whether the Lend-Mor mortgage was placed on the Palmyra property, the Westampton property,
or both. The Franklins allege that the mortgage with Lend-Mor was intended to pay off the
HomeAmerican loan that originated in 1998, to extinguish the HomeAmerican mortgages on the
Palmyra and Westampton properties, and to extinguish the lis pendens. Id. The Lend-Mor
mortgage was assigned in June 2009 to Financial Freedom Senior Funding Corporation. Id. In
November 2009, it was then further assigned to Mortgage Electronic Registration Systems, Inc.
(“MERS”) as nominee for Defendant Financial Freedom Acquisition LLC. Id. The Franklins
purchased title insurance in connection with the 2009 reverse mortgage loan through Defendant
Accurate Title. Id. ¶ 19.
Although the Amended Complaint alleges that Financial Freedom was a subsequent
Also referred to in the Amended Complaint as HomeAmerican Credit, Inc. d/b/a Upland Mortgage.
Incorrectly pled in the Amended Complaint as “Deutche Bank.”
The lis pendens procedure is governed by N.J.S.A. 2A:15-6. It is unclear from the Amended Complaint whether
the lis pendens was filed against the Palmyra property, the Westampton property, or both.
assignee of the 2009 reverse mortgage loan, and not the originating lender, the Franklins allege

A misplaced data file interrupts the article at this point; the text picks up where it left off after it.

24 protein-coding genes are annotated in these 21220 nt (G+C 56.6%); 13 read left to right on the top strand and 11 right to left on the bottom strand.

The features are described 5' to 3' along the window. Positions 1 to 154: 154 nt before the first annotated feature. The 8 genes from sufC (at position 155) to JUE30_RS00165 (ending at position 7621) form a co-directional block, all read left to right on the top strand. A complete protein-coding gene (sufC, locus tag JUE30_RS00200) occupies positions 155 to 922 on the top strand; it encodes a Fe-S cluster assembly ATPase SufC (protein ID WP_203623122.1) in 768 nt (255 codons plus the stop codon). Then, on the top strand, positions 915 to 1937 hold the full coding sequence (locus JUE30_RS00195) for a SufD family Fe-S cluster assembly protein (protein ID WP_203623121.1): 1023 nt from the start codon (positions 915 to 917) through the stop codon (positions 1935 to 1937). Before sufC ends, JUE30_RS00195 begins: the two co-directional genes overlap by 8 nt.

that Financial Freedom induced them to enter into the reverse mortgage loan though promises
that the loan would pay off existing mortgages and other liens on their properties. Id. ¶ 41. As a
result of the 2009 reverse mortgage loan, the Franklins’ existing mortgages with HomeAmerican
were partially released. Id. ¶ 17. Although the Franklins allege that the loan with
HomeAmerican was “paid in full,” it is unclear whether they allege that it was paid by the
Franklins, by the entities involved in the reverse mortgage transaction, or both. Id.
The Amended Complaint indicates that the Franklins did not receive any funds from the
Financial Freedom loan, although they do not indicate whether they received any funds from the
loan involving Lend-Mor. Id. ¶ 20. They further allege that they were “tricked” into signing the
mortgage with Financial Freedom, and were promised that all existing mortgages and liens